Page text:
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Is Influencer Marketing Dead?

Updated on August 6, 2018
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Paola Bassanese is a freelance author and writer specialising in food, lifestyle and entertainment.

What Is Influencer Marketing?

Influencer marketing is defined as the relationship between brands and bloggers or vloggers with a strong following. The influencers can talk about a product or service and let other people who trust them know about it and recommend it. Influencers can ask their followers to take action, for example to buy something or watch a video. In the early days of influencer marketing, the industry wasn’t regulated so it was difficult to measure with precision the success of a marketing campaign.

This article from Forbes explains more.

Influencer Marketing

Instagram as a way for brands to reach new audiences
Instagram as a way for brands to reach new audiences | Source

The Case for Influencer Marketing

If we look at articles about influencer marketing written by marketing consultancies, influencer marketing is here to stay and should be included in any marketing mix plan. These sources also talk about microinfluencers as very powerful actors in the market because they have a closer relationship with their followers and, therefore, better engagement.

For brands, getting the social validation for their products from an influencer can help boost sales and brand awareness.

Influencer marketing is likely to survive in the long term, as audiences, particularly younger ones, don’t trust adverts to inform their purchasing decisions (see for example this article on Medium), however brands will need to develop strategic partnership instead of simply approaching influencers for one-off promotional campaigns. For brands, working with influencers allows for a more targeted approach to reach newer audiences through storytelling, particularly audiences that are not traditionally aware of a brand. If marketers want to succeed in influencer marketing they need to invest time in developing long term relationships with brand champions.

The market for influencer marketing is expected to reach $10 billion by 2020, according to Adweek.

The Case against Influencer Marketing

There are plenty of opinion pieces against influencer marketing. The main objection to using influencers is how easy it is to buy followers. Many influencers will price their services according to the number of Instagram followers, for example, however brands should be more interested in an influencer’s engagement rate.

An issue that has plagued the influencer marketing industry is disclosure: sometimes, influencers did not disclosed that they received payment to promote a product. The Federal Trade Commission stepped in and introduced more regulations to stop this practice and require that influencers declare when a post is sponsored and when a feature on their website or vlog is a paid promotion.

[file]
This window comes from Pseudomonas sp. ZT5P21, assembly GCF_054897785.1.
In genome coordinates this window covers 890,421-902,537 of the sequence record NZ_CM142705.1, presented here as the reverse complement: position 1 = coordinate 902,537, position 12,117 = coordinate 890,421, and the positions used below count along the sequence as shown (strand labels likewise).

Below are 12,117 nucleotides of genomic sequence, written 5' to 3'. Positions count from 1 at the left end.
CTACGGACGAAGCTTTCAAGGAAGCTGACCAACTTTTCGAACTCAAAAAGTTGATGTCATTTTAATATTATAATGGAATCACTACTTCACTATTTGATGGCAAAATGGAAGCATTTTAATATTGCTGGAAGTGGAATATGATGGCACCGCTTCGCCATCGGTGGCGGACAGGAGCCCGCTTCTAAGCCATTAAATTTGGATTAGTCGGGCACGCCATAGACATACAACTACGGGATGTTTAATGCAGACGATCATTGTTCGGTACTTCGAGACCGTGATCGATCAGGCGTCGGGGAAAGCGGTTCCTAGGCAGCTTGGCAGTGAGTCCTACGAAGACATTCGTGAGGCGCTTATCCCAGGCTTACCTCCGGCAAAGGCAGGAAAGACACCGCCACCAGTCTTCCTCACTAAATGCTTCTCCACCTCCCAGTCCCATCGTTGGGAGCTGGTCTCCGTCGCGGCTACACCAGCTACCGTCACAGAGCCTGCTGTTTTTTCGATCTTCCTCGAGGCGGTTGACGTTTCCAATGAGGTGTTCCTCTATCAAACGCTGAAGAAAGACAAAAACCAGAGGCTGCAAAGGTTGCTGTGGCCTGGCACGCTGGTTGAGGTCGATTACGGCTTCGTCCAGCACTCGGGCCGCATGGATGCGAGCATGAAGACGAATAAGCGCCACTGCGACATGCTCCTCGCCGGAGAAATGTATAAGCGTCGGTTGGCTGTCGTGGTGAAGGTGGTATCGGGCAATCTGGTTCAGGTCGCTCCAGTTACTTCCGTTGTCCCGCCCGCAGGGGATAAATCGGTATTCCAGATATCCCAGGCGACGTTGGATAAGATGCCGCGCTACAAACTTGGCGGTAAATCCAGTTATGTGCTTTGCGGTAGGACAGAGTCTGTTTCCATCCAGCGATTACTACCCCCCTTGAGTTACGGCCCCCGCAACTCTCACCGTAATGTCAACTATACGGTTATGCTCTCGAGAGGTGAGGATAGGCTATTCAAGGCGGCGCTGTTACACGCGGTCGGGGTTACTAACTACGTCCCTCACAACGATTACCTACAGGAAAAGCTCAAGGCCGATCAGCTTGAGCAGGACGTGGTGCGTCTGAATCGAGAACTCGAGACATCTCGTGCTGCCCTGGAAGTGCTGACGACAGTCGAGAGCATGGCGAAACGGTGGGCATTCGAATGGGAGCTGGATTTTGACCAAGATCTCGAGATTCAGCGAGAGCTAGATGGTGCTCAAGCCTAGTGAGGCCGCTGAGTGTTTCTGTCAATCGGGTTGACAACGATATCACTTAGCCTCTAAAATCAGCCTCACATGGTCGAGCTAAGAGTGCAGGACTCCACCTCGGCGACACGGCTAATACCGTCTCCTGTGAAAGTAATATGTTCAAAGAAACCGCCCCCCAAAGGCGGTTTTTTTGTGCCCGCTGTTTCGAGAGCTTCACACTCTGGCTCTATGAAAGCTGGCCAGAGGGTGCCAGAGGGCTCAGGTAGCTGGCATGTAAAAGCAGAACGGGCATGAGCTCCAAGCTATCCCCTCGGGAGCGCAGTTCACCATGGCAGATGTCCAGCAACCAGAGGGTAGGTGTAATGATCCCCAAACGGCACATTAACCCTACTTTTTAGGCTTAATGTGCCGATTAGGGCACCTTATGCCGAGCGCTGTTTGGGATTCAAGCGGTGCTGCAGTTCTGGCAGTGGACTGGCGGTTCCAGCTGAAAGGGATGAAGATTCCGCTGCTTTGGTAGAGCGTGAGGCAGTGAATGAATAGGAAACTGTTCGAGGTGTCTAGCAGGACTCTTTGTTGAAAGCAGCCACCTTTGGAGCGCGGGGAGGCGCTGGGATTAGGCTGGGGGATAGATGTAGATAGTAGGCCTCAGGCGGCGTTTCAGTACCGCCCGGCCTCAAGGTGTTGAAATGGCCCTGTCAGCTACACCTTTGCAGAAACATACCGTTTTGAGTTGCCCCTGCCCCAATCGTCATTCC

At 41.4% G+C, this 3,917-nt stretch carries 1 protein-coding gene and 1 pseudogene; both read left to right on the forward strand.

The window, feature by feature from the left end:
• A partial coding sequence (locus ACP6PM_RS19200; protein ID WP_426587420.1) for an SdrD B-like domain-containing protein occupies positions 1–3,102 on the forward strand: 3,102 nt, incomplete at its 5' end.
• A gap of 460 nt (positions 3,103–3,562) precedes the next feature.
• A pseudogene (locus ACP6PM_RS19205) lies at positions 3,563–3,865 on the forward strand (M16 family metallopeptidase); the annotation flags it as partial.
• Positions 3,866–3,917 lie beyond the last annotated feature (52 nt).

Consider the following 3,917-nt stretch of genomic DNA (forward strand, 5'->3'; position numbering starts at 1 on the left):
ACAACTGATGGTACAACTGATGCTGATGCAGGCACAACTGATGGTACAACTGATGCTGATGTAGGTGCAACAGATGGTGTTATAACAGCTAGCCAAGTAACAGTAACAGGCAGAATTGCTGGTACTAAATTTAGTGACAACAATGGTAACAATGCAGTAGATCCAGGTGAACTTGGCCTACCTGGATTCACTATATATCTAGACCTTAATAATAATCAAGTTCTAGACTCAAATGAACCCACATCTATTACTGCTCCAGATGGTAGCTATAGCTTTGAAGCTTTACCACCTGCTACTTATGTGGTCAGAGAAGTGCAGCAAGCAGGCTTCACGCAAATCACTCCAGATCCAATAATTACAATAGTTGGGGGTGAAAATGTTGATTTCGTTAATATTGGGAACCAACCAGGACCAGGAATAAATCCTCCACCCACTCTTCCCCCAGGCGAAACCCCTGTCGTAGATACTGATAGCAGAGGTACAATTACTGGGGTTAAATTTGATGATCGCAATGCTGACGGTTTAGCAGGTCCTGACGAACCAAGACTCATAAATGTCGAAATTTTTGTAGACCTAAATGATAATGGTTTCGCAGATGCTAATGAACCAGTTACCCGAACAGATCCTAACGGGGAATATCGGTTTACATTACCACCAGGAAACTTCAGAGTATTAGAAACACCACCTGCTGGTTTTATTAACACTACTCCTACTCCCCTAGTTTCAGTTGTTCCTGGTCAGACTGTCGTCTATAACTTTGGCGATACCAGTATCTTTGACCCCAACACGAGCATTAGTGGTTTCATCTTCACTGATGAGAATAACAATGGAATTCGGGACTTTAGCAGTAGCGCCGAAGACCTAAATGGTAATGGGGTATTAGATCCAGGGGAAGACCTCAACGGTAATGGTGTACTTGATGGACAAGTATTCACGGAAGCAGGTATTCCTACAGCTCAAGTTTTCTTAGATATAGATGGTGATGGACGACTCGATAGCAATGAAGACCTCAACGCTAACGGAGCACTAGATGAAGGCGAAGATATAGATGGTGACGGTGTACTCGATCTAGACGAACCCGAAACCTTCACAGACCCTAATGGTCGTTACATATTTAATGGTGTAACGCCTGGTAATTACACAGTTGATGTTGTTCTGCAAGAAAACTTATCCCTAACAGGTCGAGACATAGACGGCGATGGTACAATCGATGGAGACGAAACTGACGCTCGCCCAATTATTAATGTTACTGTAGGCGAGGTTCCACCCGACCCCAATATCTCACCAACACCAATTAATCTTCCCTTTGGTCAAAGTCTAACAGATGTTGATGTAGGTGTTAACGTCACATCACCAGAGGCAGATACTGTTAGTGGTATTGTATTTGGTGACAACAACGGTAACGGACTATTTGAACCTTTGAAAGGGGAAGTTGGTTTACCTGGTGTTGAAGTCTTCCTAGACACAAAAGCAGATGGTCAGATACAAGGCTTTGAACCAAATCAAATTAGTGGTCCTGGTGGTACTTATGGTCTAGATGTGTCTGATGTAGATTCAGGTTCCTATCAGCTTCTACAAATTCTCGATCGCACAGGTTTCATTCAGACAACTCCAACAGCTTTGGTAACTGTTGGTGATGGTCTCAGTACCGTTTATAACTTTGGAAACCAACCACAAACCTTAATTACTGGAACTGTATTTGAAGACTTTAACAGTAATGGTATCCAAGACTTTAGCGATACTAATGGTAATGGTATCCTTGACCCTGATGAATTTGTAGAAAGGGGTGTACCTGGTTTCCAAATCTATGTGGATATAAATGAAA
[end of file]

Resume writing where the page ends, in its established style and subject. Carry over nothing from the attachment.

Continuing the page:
Working with Brands

Brand deals
Brand deals | Source

Ways To Measure Influencer Marketing

Have you ever heard of Klout? Klout used to be a very popular tool to measure social influencing. It gathered information from social media profiles to create a score (the top score was 100 and it was only allocated to celebrities and high profile people) and highlight a person’s key topics of expertise and influence. Klout ironically lost its influence over the years and closed down in 2018. Many have speculated that the new European rules on data protection (General Data Protection Regulation) were an important factor in deciding to shut down Klout, as it may not have been always possible to prove that an individual had given full consent to access all the data needed to build a Klout profile.

Two leading websites for measuring social influence are Kred and Brandwatch Audiences. They can be useful to see a quick snapshot of an influencer’s areas of expertise and social reach. However, these tools alone are not sufficient to help choose which influencer to work with.

Analytics tools will become more important to evaluate the true reach of a brand’s message. Social platforms such as Snapchat, for example, do not provide enough information about engagement and the demographics of audiences, apart from number of views. Facebook and Instagram offer more detailed data on audiences gathered from sponsored posts, however users of these platforms may decide to make their personal information about their buying preferences and other demographics information private in light of data protection laws. Marketers will need to decide which social platform offers the best results, but they need to bear in mind that privacy laws will prevent them from getting granular access to data.

There are some influencer value calculation tools online that can give some indication on the return on investment, for example from Influencer Marketing Hub.


Some Thoughts for Brands and Influencers

Brands:

Ask for follower engagement reports and success stories.

Influencers:

Get as much data on successful campaigns as possible and think about the long term.

What Do You Think?

In this highly unscientific survey I launched on Twitter with a ridiculously low sample size of 8 votes, there was a 50/50 split between those who believe influencer marketing is dead and those who think it’s alive and kicking.

Do you think influencer marketing has a future? Please take part in the survey below and share your view in the comments.

Twitter Survey

An unscientific Twitter survey to discover whether influencer marketing is here to stay
An unscientific Twitter survey to discover whether influencer marketing is here to stay

Influencer Marketing

Is influencer marketing dead?

See results

© 2018 Paola Bassanese

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